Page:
13. NOELTING, G. (1980), The development of proportional reasoning and the ratio concept. Part 1: The differentiation of stages. Educational Studies in Mathematics, 11 (3), (pp. 217-253).
14. NOELTING, G. (1980) The development of proportional reasoning and the ratio concept. Part II - Problem structure at successive stages: Problem-solving strategies and the mechanism of adaptive restructuring. Educational Studies in Mathematics, 11 (3), 331-363.
15. POST, T, BEHR, M., & LESH, R. (1988). Proportionality and the development of prealgebra Understanding. In A. Coxford (Ed.), Algebraic concepts in the curriculum K-12 (1988 Yearbook, pp. 78-90). Reston, VA: National Council of Teachers of Mathematics.
16. POST, T * , CRAMER, K., BEHR, M., LESH, R., & HAREL, G. (in press). Curriculum implications from research on the learning, teaching and assessing of rational number concepts: Multiple research perspectives. In T Carpenter & E. Fennema (Eds.), Learning, teaching and assessing rational number concepts: Multiple research perspectives. Madison: University of Wisconsin.
17. POST, T, & CRAMER, K. (1989). Knowledge, representation and quantitative thinking. In M. Reynolds (Ed.), Knowledge base for beginning teachers (pp. 221-232). Elmsford, NY. Pergamon Press.
18. TOURNAIRE, F., & PULOS, S. (1985). Proportional reasoning: A review of the literature. Educational Studies in Mathematics, 16(2), 181-204.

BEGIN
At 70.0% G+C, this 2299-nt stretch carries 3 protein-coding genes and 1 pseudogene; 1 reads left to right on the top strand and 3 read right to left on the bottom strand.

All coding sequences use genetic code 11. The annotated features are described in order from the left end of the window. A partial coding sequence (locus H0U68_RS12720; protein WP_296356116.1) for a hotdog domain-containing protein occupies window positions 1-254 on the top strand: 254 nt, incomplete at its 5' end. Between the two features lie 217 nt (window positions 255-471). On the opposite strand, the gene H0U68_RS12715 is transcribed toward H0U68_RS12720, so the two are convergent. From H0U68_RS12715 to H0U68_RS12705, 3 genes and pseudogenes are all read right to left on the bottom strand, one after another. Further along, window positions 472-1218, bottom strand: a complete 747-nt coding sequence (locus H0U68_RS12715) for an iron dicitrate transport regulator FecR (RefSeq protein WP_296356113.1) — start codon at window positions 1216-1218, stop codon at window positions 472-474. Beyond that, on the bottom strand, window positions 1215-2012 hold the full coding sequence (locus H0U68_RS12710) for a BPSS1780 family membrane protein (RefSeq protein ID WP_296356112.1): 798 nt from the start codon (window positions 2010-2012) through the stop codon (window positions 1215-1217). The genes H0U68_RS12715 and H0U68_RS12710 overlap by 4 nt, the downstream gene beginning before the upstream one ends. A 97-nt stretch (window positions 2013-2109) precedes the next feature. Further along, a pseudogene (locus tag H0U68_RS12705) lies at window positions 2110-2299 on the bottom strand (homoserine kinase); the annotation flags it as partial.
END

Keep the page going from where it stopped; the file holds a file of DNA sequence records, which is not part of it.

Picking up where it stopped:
19. VERGNAUD, G. (1983). Multiplicative structures. In R. Lesh & M. Landau (Eds.), Acquisition of mathematics concepts and processes (pp. 127-174). New York: Academic Press.
This activity may be used to pre-assess students’ knowledge related to testing for proportionality.
Give the Is It Proportional sheet (M-7-3-2_Is It Proportional and KEY.docx) to all students. Ask them to take 5 minutes to write down some descriptions how they can determine if different representations show a proportional relationship or not. Students should include examples, if possible. Next, have students share ideas and examples with a partner. After about 5 more minutes, the class may reconvene. One member from each group should share their ideas on determining proportionality. Encourage discussion and debate.
“In this lesson, we are going to determine whether two quantities are proportionally related. We will look at written ratios, verbal descriptions, equations, tables, and graphs. The intent of the lesson is for you to be able to look at any form of a relation and determine if it represents a proportion. For each example given, we will determine if it represents a proportional relationship. We will also justify our thinking.”
Give students time to provide answers, discuss, and ask any questions, prior to confirming each answer. This part of the lesson is intended for whole class discussion and participation.
“Let’s look at some written ratios and decide whether or not they are proportional.”
“Now we’ll look at some verbal descriptions and decide whether or not they describe a proportional relationship.”
- Example 5: 12 apples: $4.00
3 apples: $1.00
- “This describes a proportional relationship. The ratio of is equivalent to the ratio of . Each ratio has a value of 3.”
- Example 6: 3 tanks of gas for every 1200 miles driven
7 tanks of gas for every 2800 miles driven
- “This describes a proportional relationship. The ratio is equivalent to the ratio . Each ratio has a value of .”
- Example 7: 4 pizzas for 16 people
9 pizzas for 42 people
- Example 8: 35 proposals to 7 employees
105 proposals to 21 employees
- “This describes a proportional relationship. The ratio is equivalent to the ratio . Each ratio has a value of 5.”
“Now, we’re ready to determine whether equations represent proportional relationships.”
- Example 9: